Andre'S Alpine Adventure

Andre, on of our retired members, took a weekend trip from his home in Rotterdam (Amsterdam) through the European Alps. This is his report – I have not changed too much of his report, only the worst spelling and grammatical errors. I think that Andre’s words speak for themselves. I only wish we had such wonderful mountains down here in Australia.

Friday July 19th, we started our trip from Amsterdam/Rotterdam to the Alps at 07.30h. We were driving together, me and my CBX750FII and my friend with his CBR1000, Hurricane type. For both of us it was the first time to make such a long weekend trip.

The days before it was a very bad weather in central Europe, lots of rain, also in the region we had to cross. We decided to also take the maps from France into our pack, to have the possibility to change route, when the weather made it necessary.

Although we observed a lot of dark clouds, it stayed dry for the whole day. After 500 kms the sun starts shining, the traffic became less intensive and we had about 400 kms to speed up. It was amazing, the way the CBX was cruising at 180 km/h (no speed limit in Germany, you know!). With my big tank we drove about 1,5 hour to the next tank stop. The CBR was the limiting factor. At top speed the CBR was running away quite easily, but in general the CBX was behaving very comfortable.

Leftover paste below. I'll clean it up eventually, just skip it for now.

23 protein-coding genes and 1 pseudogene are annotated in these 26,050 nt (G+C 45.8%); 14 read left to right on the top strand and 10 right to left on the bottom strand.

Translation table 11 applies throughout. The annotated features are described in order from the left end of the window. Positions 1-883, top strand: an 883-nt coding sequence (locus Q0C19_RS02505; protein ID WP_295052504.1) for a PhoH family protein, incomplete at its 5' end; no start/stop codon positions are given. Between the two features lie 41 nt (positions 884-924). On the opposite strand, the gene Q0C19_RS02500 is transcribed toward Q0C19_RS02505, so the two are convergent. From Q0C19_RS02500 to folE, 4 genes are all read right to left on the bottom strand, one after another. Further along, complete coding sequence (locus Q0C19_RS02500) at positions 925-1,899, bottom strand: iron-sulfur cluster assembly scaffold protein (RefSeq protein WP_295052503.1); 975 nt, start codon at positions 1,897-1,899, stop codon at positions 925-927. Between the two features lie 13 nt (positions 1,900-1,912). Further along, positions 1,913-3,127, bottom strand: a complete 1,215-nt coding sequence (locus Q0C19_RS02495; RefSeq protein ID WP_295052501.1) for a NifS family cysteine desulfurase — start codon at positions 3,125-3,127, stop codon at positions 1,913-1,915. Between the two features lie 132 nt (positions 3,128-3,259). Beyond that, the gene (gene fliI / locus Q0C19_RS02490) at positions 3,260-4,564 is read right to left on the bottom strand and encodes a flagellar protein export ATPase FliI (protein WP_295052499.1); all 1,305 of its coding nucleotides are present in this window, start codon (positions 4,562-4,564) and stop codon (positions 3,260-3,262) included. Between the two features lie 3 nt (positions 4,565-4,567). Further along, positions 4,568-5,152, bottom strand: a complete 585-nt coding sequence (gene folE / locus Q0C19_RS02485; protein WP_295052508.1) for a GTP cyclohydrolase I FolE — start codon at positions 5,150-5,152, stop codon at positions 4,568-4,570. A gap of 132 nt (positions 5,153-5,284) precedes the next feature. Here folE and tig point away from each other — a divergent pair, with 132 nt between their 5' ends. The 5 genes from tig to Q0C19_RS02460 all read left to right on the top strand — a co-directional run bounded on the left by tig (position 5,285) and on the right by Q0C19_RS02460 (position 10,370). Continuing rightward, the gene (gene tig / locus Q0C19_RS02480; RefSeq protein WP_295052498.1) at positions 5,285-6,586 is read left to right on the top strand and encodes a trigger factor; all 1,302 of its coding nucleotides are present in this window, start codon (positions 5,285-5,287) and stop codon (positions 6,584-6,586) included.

8,5 hours and 950 kms further down to the south, we reached Austria (Lermoos). Here we took a bed and breakfast (only 18 euros per person.), a perfect dinner, and at 23h. the feeling of our bed was delicious. The highway trip was after all more intensive than we had felt during daytime. Saturday morning we were waked up by the sunlight. It was a perfect weather, no clouds at all and a weather forecast of about 25 deg. C.

After breakfast at 9h. we started our machines, with the nose to the first mountain pass that day, the Fernpass (1500 m.). The machines were performing well, for we had expected to get some carb problems, due to the altitude. Next aim was the Timmelsjoch, a pass of about 2500m., via the Otz Valley to Italy.

From a typical bikers terrace in Otz town, we could see the snow on the top of the mountains. The Otz Valley is about 60 kms long, before starting to climb to the Timmelsjoch. How amazing and beautiful the mountains are in the sunshine, especially when you are Dutch, where we have no mountains at all.

We found a nice swinging cadence and after 1,5 h. we reached the foot of the Timmelsjoch. Here we faced carb problems the first time. With low revs (< 2500) the power was gone. Hairpins had to be taken in 1st speed, both machines had similar problems. Nevertheless, we enjoyed the panoramic view and on the top the parking place looked like there was a motor meeting going on. Here we stopped for an hour, relishing the view over the mountains and bikes all around. Coincidentally we met another couple driving an RC17 (see pictures).

Here we passed the border to Italy, the Dolomite mountains. Downhill driving was breathtaking beautiful, although we both got painful wrists.